In September 1954, Dick Hearn, an ambitious engineer with Ontario Hydro, Canada’s largest electricity utility, made his second trip to England. Ben Lewis, the key Canadian physicist, also came. Accompanying them, or rather ruling over them, were two more senior businessmen, namely Bill Bennett, the president of Atomic Energy of Canada Limited, and Geoff Gaherty, head of Montreal Engineering. Lewis and Hearn had been a few months ago. The Canadian and English scientists, engineers, and public servants were pursuing the possibility of Angl0-Canadian atomic collaboration, not a trivial opportunity.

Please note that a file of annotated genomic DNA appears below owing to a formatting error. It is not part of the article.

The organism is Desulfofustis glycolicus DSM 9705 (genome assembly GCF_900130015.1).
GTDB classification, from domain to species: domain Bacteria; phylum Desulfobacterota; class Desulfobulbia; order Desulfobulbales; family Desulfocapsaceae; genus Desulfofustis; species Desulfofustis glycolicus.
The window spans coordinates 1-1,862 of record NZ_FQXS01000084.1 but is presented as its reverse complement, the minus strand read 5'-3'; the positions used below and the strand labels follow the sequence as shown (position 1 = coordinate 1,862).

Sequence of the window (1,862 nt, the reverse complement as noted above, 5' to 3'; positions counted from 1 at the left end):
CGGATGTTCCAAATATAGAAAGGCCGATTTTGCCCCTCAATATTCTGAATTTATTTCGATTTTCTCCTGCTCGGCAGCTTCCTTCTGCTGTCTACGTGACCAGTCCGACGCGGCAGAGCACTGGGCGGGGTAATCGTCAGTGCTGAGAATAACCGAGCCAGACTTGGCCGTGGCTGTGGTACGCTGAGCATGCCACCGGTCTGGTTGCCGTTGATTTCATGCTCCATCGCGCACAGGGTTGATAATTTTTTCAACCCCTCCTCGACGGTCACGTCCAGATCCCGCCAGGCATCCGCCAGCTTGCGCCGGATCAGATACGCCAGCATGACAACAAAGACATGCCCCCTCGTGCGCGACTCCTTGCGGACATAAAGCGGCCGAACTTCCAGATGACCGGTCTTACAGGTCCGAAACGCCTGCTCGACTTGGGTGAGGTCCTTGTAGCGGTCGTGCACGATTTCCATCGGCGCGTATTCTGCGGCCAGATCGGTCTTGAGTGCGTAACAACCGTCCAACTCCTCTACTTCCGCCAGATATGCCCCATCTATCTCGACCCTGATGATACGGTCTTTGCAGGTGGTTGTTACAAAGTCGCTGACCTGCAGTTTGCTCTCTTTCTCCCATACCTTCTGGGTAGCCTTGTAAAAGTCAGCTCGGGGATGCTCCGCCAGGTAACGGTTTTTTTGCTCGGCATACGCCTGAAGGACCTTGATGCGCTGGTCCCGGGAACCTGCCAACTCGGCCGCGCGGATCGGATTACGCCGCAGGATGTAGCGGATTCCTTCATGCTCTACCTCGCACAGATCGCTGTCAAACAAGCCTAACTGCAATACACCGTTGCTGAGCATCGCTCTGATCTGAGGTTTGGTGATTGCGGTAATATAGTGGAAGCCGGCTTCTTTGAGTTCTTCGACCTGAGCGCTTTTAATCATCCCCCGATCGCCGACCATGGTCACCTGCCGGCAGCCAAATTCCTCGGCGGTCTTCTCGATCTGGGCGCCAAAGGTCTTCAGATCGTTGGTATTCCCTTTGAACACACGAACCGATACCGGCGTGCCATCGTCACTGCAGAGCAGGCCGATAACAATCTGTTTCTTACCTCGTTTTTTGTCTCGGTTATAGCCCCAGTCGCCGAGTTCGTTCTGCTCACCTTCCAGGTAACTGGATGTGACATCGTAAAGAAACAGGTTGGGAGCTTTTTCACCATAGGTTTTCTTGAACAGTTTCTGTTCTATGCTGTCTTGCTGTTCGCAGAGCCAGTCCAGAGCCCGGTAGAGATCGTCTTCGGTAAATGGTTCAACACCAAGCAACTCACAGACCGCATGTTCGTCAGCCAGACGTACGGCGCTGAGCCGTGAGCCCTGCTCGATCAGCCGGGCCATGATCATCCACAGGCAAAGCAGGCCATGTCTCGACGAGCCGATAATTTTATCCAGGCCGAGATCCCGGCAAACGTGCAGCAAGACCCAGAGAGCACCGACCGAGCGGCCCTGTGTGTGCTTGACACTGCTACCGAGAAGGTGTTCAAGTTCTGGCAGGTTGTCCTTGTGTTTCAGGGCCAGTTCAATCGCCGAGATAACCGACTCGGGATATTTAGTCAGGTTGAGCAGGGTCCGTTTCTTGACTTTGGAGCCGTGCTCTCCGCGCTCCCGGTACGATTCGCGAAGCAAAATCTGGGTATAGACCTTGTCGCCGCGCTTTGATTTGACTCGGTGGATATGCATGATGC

On the 23rd, the diary of Christopher Hinton, the engineer in charge of building and running reactors, includes: “The Canadians turned up this morning – Bennett, Hearn & Gaherty very late as they lost their way. We had an interesting day of discussions – they have changed their plans materially & we shall have to reconsider ours.”
I confess to some mild amusement. I picture the Canadians driving around the British countryside, baffled amidst the pretty landscapes, more and more frustrated as the morning wore on. What if they’d been even later? What if the “interesting day of discussions” had not taken place?
Hinton, Christopher. 1954. Hinton diary 1954. Folder “A.40”, Box “Hinton of Bankside – A.32 – A.45, Institution of Mechanical Engineers, London.